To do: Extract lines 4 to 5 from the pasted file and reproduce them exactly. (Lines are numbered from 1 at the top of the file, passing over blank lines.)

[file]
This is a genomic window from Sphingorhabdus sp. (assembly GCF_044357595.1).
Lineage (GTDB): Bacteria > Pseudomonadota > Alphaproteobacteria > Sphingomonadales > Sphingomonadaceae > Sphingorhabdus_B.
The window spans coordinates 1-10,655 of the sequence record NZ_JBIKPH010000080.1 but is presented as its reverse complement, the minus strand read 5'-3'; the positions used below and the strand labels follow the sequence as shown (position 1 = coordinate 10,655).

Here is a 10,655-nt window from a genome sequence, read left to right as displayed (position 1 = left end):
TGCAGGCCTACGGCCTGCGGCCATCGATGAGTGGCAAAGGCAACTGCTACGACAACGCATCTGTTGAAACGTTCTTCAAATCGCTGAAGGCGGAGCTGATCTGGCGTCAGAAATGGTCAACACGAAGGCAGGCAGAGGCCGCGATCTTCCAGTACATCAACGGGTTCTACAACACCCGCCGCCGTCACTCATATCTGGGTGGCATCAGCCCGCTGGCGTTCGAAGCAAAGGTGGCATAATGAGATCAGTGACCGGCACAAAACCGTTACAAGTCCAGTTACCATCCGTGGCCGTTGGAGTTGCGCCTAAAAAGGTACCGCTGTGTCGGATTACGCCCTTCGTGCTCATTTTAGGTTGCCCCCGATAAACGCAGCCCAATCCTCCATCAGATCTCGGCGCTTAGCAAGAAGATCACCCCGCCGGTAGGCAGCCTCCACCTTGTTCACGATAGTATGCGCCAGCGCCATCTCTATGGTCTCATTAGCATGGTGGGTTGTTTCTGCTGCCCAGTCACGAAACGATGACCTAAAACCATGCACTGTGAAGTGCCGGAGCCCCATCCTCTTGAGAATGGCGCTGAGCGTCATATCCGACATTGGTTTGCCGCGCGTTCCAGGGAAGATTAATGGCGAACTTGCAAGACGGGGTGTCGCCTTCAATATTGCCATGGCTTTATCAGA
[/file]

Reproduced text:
Here is a 10,655-nt window from a genome sequence, read left to right as displayed (position 1 = left end):
TGCAGGCCTACGGCCTGCGGCCATCGATGAGTGGCAAAGGCAACTGCTACGACAACGCATCTGTTGAAACGTTCTTCAAATCGCTGAAGGCGGAGCTGATCTGGCGTCAGAAATGGTCAACACGAAGGCAGGCAGAGGCCGCGATCTTCCAGTACATCAACGGGTTCTACAACACCCGCCGCCGTCACTCATATCTGGGTGGCATCAGCCCGCTGGCGTTCGAAGCAAAGGTGGCATAATGAGATCAGTGACCGGCACAAAACCGTTACAAGTCCAGTTACCATCCGTGGCCGTTGGAGTTGCGCCTAAAAAGGTACCGCTGTGTCGGATTACGCCCTTCGTGCTCATTTTAGGTTGCCCCCGATAAACGCAGCCCAATCCTCCATCAGATCTCGGCGCTTAGCAAGAAGATCACCCCGCCGGTAGGCAGCCTCCACCTTGTTCACGATAGTATGCGCCAGCGCCATCTCTATGGTCTCATTAGCATGGTGGGTTGTTTCTGCTGCCCAGTCACGAAACGATGACCTAAAACCATGCACTGTGAAGTGCCGGAGCCCCATCCTCTTGAGAATGGCGCTGAGCGTCATATCCGACATTGGTTTGCCGCGCGTTCCAGGGAAGATTAATGGCGAACTTGCAAGACGGGGTGTCGCCTTCAATATTGCCATGGCTTTATCAGA